By David Swaden
Today, I only want to be very brief on the football that I managed to watch. So I will sum Sunday up very briefly: The performance was promising, Gervinho’s still very raw – I loved G-Nev’s “erratic” description of him. Mertesacker was supreme in his reading of the game and finally looks settled. Ramsey was vindicated.
On the last point, can “fans” please remember that Wenger sees the players in training and that’s where that decision was made, we dont have this luxury. People slating Wenger before kick off was cringemaking. The biggest lesson a lot of people would do well to remember is “don’t commit anything to writing something you later may regret”.
So logically, I am now moving on to a controversial and emotive subject, inspired by John Terry’s racial abuse trial.
I cant comment on the Capital One cup on Wednesday as I didnt see it, and the reason for that is the topic of this post. I am a Jewish Arsenal fan. Nothing particularly shocking or unusual about that, the club is based in North London, as are almost a hundred thousand Jewish folk. So on Wednesday I was observing, not Arsenal, I was instead observing but the Jewish Festival of Yom Kippur, or “Day of Atonement”.
The sharper amongst you may now guess where I am going here. I want to give my take on the use of the word “Yid” for Spurs fans, which came about from the area of Tottenham and their board containing significant numbers of Jews over the years.
In short, I am not offended by the “Yid” term, in this context, and neither are the vast majority of my Jewish Tottenham or Arsenal, or other football supporting friends. It is a disambiguated term which the vast majority of Gooners who use it either do not realise or do not intend to use in any way as meaning a Jewish person. There’s plenty of non-Jewish Spurs fans at White Hart Lane who happily label themselves “Yids”, with no connotation to religion whatsoever.
However, there is no doubt that the use of the term “Yid” is problematic, and there are those who have not been totally desensitised by a lifetime of North London rivalry that will naturally be offended. Were a non-footballing Jew to hear it used as an insult at a match, I’ve no doubt they would be upset and really who could blame them? The analogy would hold if “Yid” were to be replaced by derogatory phrases for other races and religions, of which I have no intention of spelling out.
And this is not to ignore that, despite the vast majority’s secular use of the term, we have all heard horror stories of Arsenal, and indeed other fans hissing at Tottenham and anti semitic chants being sung to them. Luckily I have never heard these and would fully expect any fans participating to be immediately ejected and given bans, as with any other kind of racism.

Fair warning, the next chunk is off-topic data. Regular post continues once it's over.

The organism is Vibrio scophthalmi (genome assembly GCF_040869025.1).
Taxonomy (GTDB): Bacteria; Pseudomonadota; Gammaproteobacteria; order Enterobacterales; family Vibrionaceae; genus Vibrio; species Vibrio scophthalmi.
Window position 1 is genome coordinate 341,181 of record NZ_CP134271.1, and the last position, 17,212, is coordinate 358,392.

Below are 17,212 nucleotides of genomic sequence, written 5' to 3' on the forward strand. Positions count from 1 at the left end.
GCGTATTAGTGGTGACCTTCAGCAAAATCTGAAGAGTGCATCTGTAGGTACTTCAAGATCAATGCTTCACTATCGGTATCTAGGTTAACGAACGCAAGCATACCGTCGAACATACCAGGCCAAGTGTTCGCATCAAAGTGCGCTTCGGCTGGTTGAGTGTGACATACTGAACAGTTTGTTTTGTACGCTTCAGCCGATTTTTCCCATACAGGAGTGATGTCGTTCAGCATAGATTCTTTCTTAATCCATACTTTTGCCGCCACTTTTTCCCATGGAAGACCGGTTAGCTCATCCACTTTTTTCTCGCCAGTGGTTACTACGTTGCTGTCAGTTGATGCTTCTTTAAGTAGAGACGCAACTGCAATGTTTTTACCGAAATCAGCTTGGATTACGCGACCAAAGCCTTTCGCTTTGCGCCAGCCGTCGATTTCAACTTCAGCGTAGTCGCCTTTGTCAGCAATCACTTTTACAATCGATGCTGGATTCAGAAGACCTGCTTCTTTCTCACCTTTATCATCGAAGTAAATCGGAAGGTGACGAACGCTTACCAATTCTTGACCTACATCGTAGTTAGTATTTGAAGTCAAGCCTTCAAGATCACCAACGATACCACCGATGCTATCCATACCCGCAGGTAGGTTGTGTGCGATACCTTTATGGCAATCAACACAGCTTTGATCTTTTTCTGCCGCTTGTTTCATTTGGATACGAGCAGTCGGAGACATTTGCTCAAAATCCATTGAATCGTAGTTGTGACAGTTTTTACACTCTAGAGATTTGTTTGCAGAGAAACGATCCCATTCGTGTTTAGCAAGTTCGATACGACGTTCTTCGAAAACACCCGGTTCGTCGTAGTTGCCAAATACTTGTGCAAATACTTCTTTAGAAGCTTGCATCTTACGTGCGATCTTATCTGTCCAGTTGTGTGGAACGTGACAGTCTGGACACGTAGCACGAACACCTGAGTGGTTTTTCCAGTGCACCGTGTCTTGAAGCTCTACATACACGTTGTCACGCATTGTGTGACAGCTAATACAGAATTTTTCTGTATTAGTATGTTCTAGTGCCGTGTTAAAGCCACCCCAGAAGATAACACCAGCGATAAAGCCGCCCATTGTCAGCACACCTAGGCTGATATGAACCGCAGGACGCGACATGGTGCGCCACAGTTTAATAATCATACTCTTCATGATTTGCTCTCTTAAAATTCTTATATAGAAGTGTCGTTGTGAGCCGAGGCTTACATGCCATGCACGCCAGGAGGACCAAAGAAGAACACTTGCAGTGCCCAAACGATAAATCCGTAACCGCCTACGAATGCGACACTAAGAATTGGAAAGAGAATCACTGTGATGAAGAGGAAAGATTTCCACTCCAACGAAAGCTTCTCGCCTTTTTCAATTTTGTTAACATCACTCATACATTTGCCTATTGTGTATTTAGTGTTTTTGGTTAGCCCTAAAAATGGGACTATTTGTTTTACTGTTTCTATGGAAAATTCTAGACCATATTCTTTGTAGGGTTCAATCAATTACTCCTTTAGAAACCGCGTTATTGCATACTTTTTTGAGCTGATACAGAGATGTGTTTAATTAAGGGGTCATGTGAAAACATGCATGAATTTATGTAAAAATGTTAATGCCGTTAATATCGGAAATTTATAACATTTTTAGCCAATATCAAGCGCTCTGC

So where do I think the line should be drawn? I think there is a general rule. If a person’s race or religion or sexuality, or similar, is used against them as part of an insult, that is unacceptable. Thus we see that Frimpong’s use of “Scum Yid” was rightly picked up and dealt with by the club. Much in the same way that the Terry case hinges on whether that exemplary bastion of decency called Anton Ferdinand “a black c*nt”, or whether he was merely repeating the suggestion scornfully.
Now you may think I am being hypocritical, and I can understand that charge. After all, I have just said I have no problem with Tottenham calling themselves Yids. I don’t even personally feel uncomfortable when Arsenal fans chant “Yiddos” after “We hate Tottenham”, although I stop short of actually doing this myself.
But that is the point, I feel that way because of my experience. If we want racism to truly be kicked out of football, we need it to be a welcoming atmosphere that sets an example where no-one, as much as possible, feels discriminated against. Start leaving this to assumption that everyone will understand the context, and it is a slippery, dangerous slope.
Having seen an article in the notoriously paranoid and unrepresentative Jewish Chronicle, I don’t personally feel victimised or outraged by badges that say f*** off Yids being sold outside the Emirates. But I would only feel that way assuming they are solely worn inside the stadium and at an Arsenal-Spurs match, and everyone wearing them explicitly understood “Yid” only to mean a Tottenham supporter and nothing else. But can we guarantee that? Of course we can’t. And does it stop me being fundamentally unsettled and worried that the police declined to take action after complaints from people who did take offence? No it doesn’t.
So I suppose where I have arrived is that, whatever it means, and however much I personally understand the context, using an inflammatory term for a religion in a situation where insults and hatred are inevitable will ultimately only have one outcome, as we saw with Frimpong and the badges. So, if we are to accept that there is more to life than football and that football is also ultimately a part of wider life, I think both Arsenal and Tottenham fans have a responsibility to let go of the “Yid” label. Will it ever happen? Almost certainly not, but that’s just my view.
I’d be very interested to hear other views on the subject, so please feel free to debate with me in the comments section.
P.S. I also think that if John Terry either declines to, or loses an appeal over his guilty verdict from the FA, Chelsea should immediately strip him of the Captaincy, but that’s a whole other ball game!